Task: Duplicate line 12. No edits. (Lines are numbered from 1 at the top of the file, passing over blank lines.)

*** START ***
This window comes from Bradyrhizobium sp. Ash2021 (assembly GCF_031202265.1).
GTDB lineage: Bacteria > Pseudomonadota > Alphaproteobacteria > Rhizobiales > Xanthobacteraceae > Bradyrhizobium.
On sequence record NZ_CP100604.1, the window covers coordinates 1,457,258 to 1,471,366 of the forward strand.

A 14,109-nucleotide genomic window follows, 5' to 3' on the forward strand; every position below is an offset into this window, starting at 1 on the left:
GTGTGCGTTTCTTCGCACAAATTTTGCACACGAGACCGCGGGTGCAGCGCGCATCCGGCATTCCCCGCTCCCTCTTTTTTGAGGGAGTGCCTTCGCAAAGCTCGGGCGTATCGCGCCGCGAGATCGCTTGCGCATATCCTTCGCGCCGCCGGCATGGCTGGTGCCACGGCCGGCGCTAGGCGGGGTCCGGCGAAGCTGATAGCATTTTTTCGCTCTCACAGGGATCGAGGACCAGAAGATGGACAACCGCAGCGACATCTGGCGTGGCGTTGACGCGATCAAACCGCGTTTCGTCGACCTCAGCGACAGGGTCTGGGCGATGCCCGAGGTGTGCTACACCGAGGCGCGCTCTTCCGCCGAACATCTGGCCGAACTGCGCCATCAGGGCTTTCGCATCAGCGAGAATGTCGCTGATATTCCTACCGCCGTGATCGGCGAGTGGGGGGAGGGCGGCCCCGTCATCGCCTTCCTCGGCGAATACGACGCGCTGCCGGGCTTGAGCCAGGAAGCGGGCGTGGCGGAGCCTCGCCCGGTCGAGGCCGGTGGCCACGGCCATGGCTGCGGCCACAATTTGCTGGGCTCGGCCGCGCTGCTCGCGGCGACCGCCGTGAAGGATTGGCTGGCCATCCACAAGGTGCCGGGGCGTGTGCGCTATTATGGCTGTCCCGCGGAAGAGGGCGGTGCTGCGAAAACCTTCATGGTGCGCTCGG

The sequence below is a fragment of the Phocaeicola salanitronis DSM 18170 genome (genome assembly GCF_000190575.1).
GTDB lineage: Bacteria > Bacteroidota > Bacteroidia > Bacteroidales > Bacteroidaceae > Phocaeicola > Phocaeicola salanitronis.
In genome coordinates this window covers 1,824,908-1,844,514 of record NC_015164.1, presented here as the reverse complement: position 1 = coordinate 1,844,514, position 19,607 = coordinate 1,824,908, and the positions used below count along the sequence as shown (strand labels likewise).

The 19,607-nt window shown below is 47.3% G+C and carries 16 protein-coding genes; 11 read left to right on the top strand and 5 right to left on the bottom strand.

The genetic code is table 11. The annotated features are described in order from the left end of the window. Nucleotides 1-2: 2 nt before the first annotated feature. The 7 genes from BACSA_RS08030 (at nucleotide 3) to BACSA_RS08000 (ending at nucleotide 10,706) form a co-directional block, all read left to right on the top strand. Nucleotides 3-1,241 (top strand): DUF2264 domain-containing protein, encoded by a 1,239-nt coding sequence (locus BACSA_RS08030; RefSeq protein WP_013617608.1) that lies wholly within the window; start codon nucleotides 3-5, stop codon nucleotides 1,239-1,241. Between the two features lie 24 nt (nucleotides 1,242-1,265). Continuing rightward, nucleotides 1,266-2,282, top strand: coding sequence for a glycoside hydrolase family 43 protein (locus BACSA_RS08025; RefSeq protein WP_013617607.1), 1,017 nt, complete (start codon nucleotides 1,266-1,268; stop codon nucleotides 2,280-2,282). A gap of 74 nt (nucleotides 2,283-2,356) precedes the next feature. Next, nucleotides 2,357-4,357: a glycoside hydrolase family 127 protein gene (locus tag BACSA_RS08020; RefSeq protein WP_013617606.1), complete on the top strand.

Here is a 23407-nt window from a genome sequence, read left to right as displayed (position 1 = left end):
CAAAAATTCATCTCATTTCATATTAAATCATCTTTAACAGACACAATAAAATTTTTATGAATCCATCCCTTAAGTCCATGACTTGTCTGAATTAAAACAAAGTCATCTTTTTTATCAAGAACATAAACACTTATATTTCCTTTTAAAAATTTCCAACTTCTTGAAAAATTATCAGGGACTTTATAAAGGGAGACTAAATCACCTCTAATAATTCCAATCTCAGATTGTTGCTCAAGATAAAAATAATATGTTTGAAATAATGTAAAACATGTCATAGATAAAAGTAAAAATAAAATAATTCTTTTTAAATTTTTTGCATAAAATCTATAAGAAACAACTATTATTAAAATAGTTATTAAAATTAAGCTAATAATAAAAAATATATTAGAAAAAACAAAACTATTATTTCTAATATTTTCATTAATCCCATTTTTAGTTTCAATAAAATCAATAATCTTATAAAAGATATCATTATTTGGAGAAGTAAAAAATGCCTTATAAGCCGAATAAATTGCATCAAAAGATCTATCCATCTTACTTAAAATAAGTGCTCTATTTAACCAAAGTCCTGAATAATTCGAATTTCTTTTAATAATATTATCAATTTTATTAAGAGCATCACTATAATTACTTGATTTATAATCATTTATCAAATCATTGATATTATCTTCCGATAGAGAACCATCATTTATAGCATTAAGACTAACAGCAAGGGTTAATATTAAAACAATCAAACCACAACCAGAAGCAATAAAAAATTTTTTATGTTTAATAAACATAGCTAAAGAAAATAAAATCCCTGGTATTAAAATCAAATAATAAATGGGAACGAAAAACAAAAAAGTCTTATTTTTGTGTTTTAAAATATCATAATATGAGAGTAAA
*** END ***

CAAAAATTCATCTCATTTCATATTAAATCATCTTTAACAGACACAATAAAATTTTTATGAATCCATCCCTTAAGTCCATGACTTGTCTGAATTAAAACAAAGTCATCTTTTTTATCAAGAACATAAACACTTATATTTCCTTTTAAAAATTTCCAACTTCTTGAAAAATTATCAGGGACTTTATAAAGGGAGACTAAATCACCTCTAATAATTCCAATCTCAGATTGTTGCTCAAGATAAAAATAATATGTTTGAAATAATGTAAAACATGTCATAGATAAAAGTAAAAATAAAATAATTCTTTTTAAATTTTTTGCATAAAATCTATAAGAAACAACTATTATTAAAATAGTTATTAAAATTAAGCTAATAATAAAAAATATATTAGAAAAAACAAAACTATTATTTCTAATATTTTCATTAATCCCATTTTTAGTTTCAATAAAATCAATAATCTTATAAAAGATATCATTATTTGGAGAAGTAAAAAATGCCTTATAAGCCGAATAAATTGCATCAAAAGATCTATCCATCTTACTTAAAATAAGTGCTCTATTTAACCAAAGTCCTGAATAATTCGAATTTCTTTTAATAATATTATCAATTTTATTAAGAGCATCACTATAATTACTTGATTTATAATCATTTATCAAATCATTGATATTATCTTCCGATAGAGAACCATCATTTATAGCATTAAGACTAACAGCAAGGGTTAATATTAAAACAATCAAACCACAACCAGAAGCAATAAAAAATTTTTTATGTTTAATAAACATAGCTAAAGAAAATAAAATCCCTGGTATTAAAATCAAATAATAAATGGGAACGAAAAACAAAAAAGTCTTATTTTTGTGTTTTAAAATATCATAATATGAGAGTAAA